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November 23rd, 2016 — By — In Articles

Owners’ Counsel of America Files Brief in Inverse Condemnation Case before U.S. Supreme Court

The Owners’ Counsel of America (OCA) has joined together with other property rights advocates to file an amici curiae brief with the United States Supreme Court in an inverse condemnation case concerning the rails-to-trails conversion of an elevated rail line in New York to a public parkway.  

OCA joined the National Federation of Independent Businesses Small Business Legal Center, Cato Institute, National Association of Reversionary Property Owners, Property Rights Foundation of America, Citizen Advocacy Center and law professors Paula Franzese and James Ely, in filing the brief.  OCA Hawaii Member Robert Thomas and Cato’s Ilya Shapiro worked together as principal authors of the brief.

In the brief, the amici parties argue that words have meaning, especially when used in a document granting an interest in real property.  Further, amici urge the Supreme Court to grant review of Romanoff v. United States, 815 F.3d 809 (Fed. Cir. 2016) and reverse the lower court judgement.

The case involves the conversion of an abandoned elevated rail line to the High Line public park on Manhattan’s West Side. An easement was granted to New York Central Railroad by a previous landowner for the construction of an elevated freight line.  When the railroad abandoned use of the line, the City of New York converted it to a public recreational park.

The Romanoff family purchased the property after the original rail easement was granted.  When the railroad stopped using the line and the City began conversion to the High Line park, the family filed an inverse condemnation action in the Court of Federal Claims to obtain just compensation for the taking of its ownership rights. The Court of Federal Claims determined that the Romanoff family was not entitled to compensation because the railroad transferred its easement rights to the City of New York.  The Romanoff family appealed and a federal appellate court decision concluding that an easement granted to New York Central Railroad in 1932 for “railroad purposes” was broad enough to encompass future recreational use of the elevated railroad upheld the Court of Federal Claims decision.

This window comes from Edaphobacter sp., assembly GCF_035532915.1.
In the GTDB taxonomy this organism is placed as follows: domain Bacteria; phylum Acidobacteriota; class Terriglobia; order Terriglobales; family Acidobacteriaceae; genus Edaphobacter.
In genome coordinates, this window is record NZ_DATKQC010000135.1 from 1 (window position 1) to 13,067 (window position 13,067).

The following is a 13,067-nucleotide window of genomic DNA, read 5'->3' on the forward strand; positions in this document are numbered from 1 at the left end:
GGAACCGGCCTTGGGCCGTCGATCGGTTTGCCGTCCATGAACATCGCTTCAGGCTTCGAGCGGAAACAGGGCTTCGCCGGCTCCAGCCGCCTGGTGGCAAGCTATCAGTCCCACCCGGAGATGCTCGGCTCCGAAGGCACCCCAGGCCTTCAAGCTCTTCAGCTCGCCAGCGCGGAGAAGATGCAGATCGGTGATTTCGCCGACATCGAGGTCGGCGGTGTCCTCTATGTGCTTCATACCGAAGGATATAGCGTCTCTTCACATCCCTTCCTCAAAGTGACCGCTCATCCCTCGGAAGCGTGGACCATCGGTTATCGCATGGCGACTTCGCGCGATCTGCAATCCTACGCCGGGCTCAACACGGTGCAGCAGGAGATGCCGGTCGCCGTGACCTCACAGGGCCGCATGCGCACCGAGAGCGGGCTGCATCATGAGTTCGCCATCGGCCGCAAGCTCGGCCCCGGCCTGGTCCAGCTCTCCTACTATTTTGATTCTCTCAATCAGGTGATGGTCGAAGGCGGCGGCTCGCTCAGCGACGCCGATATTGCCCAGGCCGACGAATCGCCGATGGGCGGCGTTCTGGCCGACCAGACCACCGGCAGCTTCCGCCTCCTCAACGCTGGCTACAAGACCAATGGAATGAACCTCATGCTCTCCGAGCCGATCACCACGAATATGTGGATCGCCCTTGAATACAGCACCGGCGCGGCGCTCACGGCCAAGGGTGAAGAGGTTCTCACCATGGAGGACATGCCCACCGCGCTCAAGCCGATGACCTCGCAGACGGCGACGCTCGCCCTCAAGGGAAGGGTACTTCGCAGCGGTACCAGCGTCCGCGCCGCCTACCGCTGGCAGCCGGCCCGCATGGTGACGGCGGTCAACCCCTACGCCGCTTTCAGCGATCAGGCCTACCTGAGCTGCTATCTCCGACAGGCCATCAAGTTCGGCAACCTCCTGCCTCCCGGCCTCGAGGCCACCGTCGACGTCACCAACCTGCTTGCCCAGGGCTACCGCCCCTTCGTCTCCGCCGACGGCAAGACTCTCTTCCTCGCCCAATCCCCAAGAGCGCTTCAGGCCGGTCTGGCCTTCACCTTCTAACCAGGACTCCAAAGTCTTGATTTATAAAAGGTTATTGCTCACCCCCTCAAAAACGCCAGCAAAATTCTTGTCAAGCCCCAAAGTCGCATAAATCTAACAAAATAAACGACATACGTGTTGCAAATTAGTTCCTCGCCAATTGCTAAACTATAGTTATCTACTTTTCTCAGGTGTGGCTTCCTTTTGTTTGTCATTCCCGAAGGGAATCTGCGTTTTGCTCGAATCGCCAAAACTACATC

In Romanoff Equities, Inc. v. United States, No. 15-5034 (Fed. Cir. Mar. 10, 2016), the federal appellate court determined that the words in the original easement “for railroad purposes and for such other purposes as the Railroad Company…may…desire to make” indicate that the easement was a “general” easement which allowed the railroad company to not only use the easement for rail transportation, but for any other use it desired. The Federal Circuit concluded that when the railroad abandoned the use of the line, the original landowner did not regain ownership.  Instead, the Court reasoned that under the “general” easement the railroad could transfer it’s rights in the easement to the City for use as a park.  The family then appealed to the U.S. Supreme Court seeking the Court’s review of the federal circuit’s decisions in this matter.

The amici brief presents four arguments.

  1. Property rights are the basis of a free society and the foundation upon which all civil rights stand;
  2. Under the principle of judicial federalism the federal court should have asked New York’s highest court to decide the scope of the easement under New York law;
  3. The federal courts violated property law principles of certainty and predictability by concluding that the words in the easement for railroad use meant something other than what is written; and
  4. When a court of national jurisdiction considers a novel or unsettled issue of state law, the court should not attempt to guess how the state’s highest court would decide the issue, but rather certify the question to the state’s highest court.

Consult an Inverse Condemnation Lawyer with Owners’ Counsel of America

The eminent domain and inverse condemnation attorneys affiliated with Owners’ Counsel of America (OCA) represent private property owners in eminent domain litigation and property rights matters nationwide. If the government has taken your property rights, an OCA attorney in your state can help defend your legal rights. Contact us for more information online or call (877) 367-6963 for assistance.